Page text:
I once wrote an author I admired, raving about her latest book. Which wasn’t out yet. She was lovely about it and told me it wasn’t out yet, not even in ARC form and that I could buy it when it came out. I realized in a major Dolt Moment that I had written the wrong title when I was emailing her. I’d read one of her other books (and loved it), but written the title of the one that hadn’t been released yet.
Of course, I couldn’t write back and say, *embarrassed giggle* “The book I meant I read was . . . ” without it sounding totally lame.
That was only one of my horrible experiences with email. It is an amazing medium and yet, potentially very dangerous.
Ugh. That is embarrassing. I think I’ve learned a lot about being careful when emailing from the 2009 Debs.
You’re now at the beginning of your writing career. Can you believe it? Where would you like that sure-to-be illustrious career to take you?
Ah, to dream! First and foremost, I’d like to be able to write full time. But that’s what all writers want, so something more specific might look like this: after the movie/tv series rights sell for my first book in a three-book deal (book two, three, and four after SHINE), I’m catapulted to super-author-dom and have no problem getting consecutive book deals. I live half the time in a modest Mexican villa by the sea and the other half the time in either New York or Toronto.
My kids are happy and healthy, and Spouse and I nurture our inner selves while contributing to social issues we’re passionate about. We spend our days volunteering, creating, and doing something we love that brings in steady income (writing for me, and maybe chef’ing for spouse :]). But the necessities are all covered.
My books all stay in print so that the grandchildren of my grandchildren can enjoy them and a foundation is set up to help women and girls in the arts in some way. How’s that? :D.
I like where your heads at. Now that you are a soon-to-be-published author, seeing the view from the other side, what has been your favorite moment in the publishing process so far? What part of the process has most surprised you?
What has most surprised me? Everything! But specifically, I was amazed that my editor was able to get inside my head and grasp my vision for my story. She totally and completely understood where I was going and I truly believe she loved it as much as I.
Favorite moment: Getting an email of support and encouragement from another author of Color telling me to stay strong and true to my vision in all steps of this process. That was incredibly affirming on so many levels, especially as there are so few authors of Color being published. The numbers speak for themselves — even in the Debs, who are awesome, I am one of two authors of Color. Used to be three, but one got bumped to the Tenners :). Out of forty-something authors, we have three guys, a healthy sprinkling of romance and fantasy and chick lit . . . and me and Cynthea. That’s obviously not the fault of the Debs :D. I struggled with the same issues while I was doing my MFA in Creative Writing. It’s just an industry thing and, obviously, not even specific to the publishing industry. Since that first email, I’ve been amazed at the support from other authors (of all colors ;]) who are aware of the disparities and either want to read diverse works by/for/about under-represented and marginalized voices, or want to support them. And even if the industry, itself, doesn’t change any time soon, that has been wonderfully uplifting.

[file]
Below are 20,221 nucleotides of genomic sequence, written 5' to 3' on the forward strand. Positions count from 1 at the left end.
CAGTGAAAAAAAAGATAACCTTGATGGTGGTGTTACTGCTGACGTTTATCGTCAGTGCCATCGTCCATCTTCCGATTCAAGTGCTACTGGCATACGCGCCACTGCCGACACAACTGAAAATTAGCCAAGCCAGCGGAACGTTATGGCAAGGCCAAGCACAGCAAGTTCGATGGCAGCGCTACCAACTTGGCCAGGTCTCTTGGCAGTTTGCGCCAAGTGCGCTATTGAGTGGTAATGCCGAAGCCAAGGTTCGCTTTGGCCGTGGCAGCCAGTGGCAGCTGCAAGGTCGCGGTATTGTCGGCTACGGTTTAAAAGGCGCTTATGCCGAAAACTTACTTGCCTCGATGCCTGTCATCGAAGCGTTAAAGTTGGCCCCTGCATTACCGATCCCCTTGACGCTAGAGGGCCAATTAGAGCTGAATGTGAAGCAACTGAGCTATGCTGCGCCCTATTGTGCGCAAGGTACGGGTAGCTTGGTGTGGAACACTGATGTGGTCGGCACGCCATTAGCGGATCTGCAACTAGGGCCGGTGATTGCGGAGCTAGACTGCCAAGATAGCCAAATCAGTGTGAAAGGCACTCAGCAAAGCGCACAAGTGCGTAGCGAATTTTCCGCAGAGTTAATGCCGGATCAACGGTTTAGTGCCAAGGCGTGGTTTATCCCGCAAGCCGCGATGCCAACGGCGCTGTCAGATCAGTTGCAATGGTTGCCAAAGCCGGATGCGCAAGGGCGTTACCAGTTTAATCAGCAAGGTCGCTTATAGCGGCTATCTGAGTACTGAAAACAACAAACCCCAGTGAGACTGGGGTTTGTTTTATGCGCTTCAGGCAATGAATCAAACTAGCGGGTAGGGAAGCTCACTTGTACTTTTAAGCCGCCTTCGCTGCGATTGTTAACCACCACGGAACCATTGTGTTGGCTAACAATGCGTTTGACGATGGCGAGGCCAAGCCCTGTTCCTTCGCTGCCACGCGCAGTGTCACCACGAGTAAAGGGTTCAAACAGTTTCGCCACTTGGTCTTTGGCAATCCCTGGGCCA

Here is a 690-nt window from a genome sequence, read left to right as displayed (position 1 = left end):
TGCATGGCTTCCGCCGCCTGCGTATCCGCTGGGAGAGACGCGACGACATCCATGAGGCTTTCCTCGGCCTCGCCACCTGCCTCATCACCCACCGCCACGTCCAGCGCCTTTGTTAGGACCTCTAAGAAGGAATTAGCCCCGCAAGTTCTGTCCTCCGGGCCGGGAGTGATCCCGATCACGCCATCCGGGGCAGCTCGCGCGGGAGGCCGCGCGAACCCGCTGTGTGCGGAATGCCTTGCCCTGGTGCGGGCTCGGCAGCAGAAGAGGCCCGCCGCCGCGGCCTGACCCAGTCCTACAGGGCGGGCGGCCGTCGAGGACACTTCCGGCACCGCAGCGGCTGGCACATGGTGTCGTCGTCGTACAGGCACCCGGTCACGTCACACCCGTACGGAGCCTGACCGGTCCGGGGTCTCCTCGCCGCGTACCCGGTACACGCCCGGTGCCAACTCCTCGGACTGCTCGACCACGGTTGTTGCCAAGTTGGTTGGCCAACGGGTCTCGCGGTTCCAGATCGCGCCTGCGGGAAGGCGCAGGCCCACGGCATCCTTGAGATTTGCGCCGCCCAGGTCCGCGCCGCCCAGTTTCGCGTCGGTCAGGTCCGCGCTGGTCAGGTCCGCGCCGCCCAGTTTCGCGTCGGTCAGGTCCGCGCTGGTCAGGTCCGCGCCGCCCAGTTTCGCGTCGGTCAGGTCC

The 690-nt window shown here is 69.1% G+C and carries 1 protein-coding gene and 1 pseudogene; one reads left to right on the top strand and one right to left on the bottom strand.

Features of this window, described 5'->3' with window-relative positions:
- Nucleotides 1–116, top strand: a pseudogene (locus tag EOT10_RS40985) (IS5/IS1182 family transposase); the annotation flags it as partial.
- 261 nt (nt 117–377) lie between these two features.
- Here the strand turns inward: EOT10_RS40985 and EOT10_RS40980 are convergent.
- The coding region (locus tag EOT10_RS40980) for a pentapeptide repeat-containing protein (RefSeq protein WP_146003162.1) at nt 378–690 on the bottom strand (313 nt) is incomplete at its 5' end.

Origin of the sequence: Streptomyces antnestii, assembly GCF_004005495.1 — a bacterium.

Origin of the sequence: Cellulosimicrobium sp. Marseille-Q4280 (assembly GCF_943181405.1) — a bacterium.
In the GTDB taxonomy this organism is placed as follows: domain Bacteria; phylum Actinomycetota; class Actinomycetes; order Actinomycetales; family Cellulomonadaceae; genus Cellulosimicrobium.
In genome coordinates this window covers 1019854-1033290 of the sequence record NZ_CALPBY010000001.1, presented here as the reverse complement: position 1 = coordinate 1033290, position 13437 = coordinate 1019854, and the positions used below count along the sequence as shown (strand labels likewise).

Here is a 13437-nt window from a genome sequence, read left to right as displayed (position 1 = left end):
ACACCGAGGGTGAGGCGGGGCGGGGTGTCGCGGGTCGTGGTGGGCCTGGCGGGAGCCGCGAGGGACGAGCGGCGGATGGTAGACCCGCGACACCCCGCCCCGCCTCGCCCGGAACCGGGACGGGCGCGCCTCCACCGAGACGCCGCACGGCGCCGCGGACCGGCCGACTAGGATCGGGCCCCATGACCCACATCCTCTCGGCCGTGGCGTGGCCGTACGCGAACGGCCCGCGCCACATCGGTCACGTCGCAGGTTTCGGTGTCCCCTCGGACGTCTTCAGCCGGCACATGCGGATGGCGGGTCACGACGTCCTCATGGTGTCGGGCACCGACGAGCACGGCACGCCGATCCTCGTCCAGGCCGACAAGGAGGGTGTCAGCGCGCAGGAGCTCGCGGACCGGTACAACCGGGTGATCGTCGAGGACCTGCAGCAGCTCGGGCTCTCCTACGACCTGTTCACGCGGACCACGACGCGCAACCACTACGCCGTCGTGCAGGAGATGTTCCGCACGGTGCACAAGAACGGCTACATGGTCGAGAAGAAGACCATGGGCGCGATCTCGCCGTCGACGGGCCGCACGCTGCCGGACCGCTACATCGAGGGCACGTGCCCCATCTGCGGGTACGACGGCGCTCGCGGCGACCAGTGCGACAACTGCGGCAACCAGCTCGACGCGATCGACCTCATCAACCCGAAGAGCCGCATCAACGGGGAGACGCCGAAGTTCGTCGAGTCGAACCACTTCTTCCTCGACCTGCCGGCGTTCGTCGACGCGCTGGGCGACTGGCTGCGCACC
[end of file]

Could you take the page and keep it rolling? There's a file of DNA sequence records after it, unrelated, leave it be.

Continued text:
Tell us a little about receiving your first editorial letter. What was yours like? How did you feel when you received it?
Mine was not as bad as I feared, thank goodness. With all the prepping my agent was doing, I was expecting something in the nine to eleven page range, single spaced, with entire chapters slashed out and request for new characters :D.
It turned out to be about two pages and many of the queries made complete sense. I added things, got rid of some excess wordiness and worked with my editor to polish it to as much of a shine as SHINE would get *grin*. Okay, cheesy humor aside, my initial reaction was to put it away and not look at it for a couple of days. That was probably the best idea, given that I might, maybe, have the teensiest tendency to get a little bit defensive when someone criticizes my babies. All of them — human ones and literary ones.
But once I overcame the knee-jerk reaction of “What do they know, anyway?” I really enjoyed the process. It was amazing to see that I knew the answers to my editor’s questions, but hadn’t put them on the page where they needed to be. And that answering those questions took me to greater depths in the plot, pacing, and character building of my novel. It was exhilerating to be working on the novel with someone who was as enthusiastic as I was about it.
Thanks for letting us into that process. Many of us are incredibly curious about the dreaded editorial letter. Finally, if you could have written one book previously published by another author, which book would it be?
What an amazing question. Again, I have three: WILD SEED, but Octavia Butler; THE FREE RENUNCIATES OF DARKOVER(okay, that’s a trilogy, so technically three books, but who’s counting?) by Marion Zimmer Bradley; and TUCK EVERLASTING, by Natalie Babbitt.
Tuck Everlasting! Hadn’t thought about that one in forever. Thanks so much for joining us and HUGE congrats on the success you’ve had so far. We’ll be following your journey, so best of luck!